WHAT is the secret identity of this superhero? Is it Ed, the high flying executive? No. Is it Armitage, the brilliant washbasin? No. Is it Joe, the mild mannered window cleaner? Could be.
Life as a window cleaner is not much fun. Tired of cleaning in the sunshine or staying home to watch the rain? So what are you going to do about it? Well, for a start you could do something about Ed, your fascist boss on secondment from the Waffen SS.
You just were not cut out for following orders. Stand up to him - or better still run away, get away, far away. But where to?
Without giving too much away, it is fairly obvious from the title that there is going to be some sort of time travel involved - plus some trouble perhaps at a lesser known publishing house - so mapping may involve donning the pointy ears and taking a correspondence course in non-euclidian geometry.
Thus you embark on a journey which will pit you against aliens, spear wielding guards, savage chickens, mechanical monsters, swamps and the inevitable mad monks who will beat you to death as soon as they pray for you. Better remember to take a packed lunch.
If you think Wimp adventure is one where you must find a cure for your acne or rescue your pet hamster from the top of the wardrobe, then check this out. All actions are performed with the mouse. Position the pointer anywhere in the play area, click the button and your character will move towards it. Not only that, but it does it intelligently, avoiding obstacles where it can. The mouse can also select options from a set of text gadgets for the manipulation of objects. For example, if you choose Examine you will get a roving crosshair which will identify any objects it passes over. Further information is given by pressing the left button. Be sure to examine everything very thoroughly - some objects are very small indeed. In a similar way you can take, use or operate any object on the screen or any of the objects in your inventory which pop up as text gadgets whenever relevant.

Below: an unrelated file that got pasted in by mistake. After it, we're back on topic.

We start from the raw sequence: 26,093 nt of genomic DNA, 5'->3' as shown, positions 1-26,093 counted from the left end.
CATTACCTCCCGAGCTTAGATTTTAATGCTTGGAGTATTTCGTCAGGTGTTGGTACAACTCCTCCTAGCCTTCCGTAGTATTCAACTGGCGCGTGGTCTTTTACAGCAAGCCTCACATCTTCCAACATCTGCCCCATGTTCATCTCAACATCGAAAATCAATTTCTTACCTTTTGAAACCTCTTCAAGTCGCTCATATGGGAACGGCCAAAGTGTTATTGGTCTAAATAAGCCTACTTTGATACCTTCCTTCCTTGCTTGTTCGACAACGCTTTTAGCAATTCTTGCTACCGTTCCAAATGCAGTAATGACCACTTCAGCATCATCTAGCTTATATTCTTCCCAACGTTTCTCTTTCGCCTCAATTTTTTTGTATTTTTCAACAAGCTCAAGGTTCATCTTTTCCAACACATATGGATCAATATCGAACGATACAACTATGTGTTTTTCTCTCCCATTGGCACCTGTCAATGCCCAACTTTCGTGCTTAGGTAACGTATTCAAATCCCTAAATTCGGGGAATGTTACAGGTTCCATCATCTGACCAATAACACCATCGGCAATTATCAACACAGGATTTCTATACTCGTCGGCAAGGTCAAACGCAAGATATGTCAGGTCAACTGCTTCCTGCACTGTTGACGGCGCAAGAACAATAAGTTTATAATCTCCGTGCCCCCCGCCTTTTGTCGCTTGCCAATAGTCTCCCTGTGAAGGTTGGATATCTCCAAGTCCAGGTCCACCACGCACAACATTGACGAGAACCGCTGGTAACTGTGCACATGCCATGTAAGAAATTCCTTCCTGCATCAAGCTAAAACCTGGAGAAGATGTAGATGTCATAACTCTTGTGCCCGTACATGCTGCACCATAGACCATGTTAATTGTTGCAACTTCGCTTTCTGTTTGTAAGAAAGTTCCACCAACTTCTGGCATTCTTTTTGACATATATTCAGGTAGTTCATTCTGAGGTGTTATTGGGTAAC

Graphically the game is wonderful, as you might expect from the same French programming team who brought you Bio Challenge. The play area varies in size, adding variety and creating some very nice effects, especially the screens which have been edges with silhouettes in the foreground. All that and animation too.
From a puzzle point of view, Future Wars is tough. A few of the objects are pixel-sized and microdot precision is needed to negotiate some of the obstacles you face. Speed is also a factor - one problem requires you to plot out your route well to advance if you are to deliver the goods on time, and even then you have only get about 50 per cent chance. If you have a death wish, you have a choice of around a couple of hundred ways to die, all of them quick but not always painless (Well, some of them brought tears to my eyes). With about 100 locations, a quick sum will tell you are in constant danger.
The abundance of routes to a swift demise and the policy of keeping the player in the dark not only breeds paranoia but also helps to keep the game alive as you progress through it, striking the happy balance between frustration and boredom. You honestly do not know what is going to happen next. Future Wars and the Cinematique adventure system may owe some of its design to earlier efforts such as the Sierra On-Line series - for example the character's movement directed by the mouse pointer - but it is several miles further along the path to icon driven adventure enlightenment. Nice one.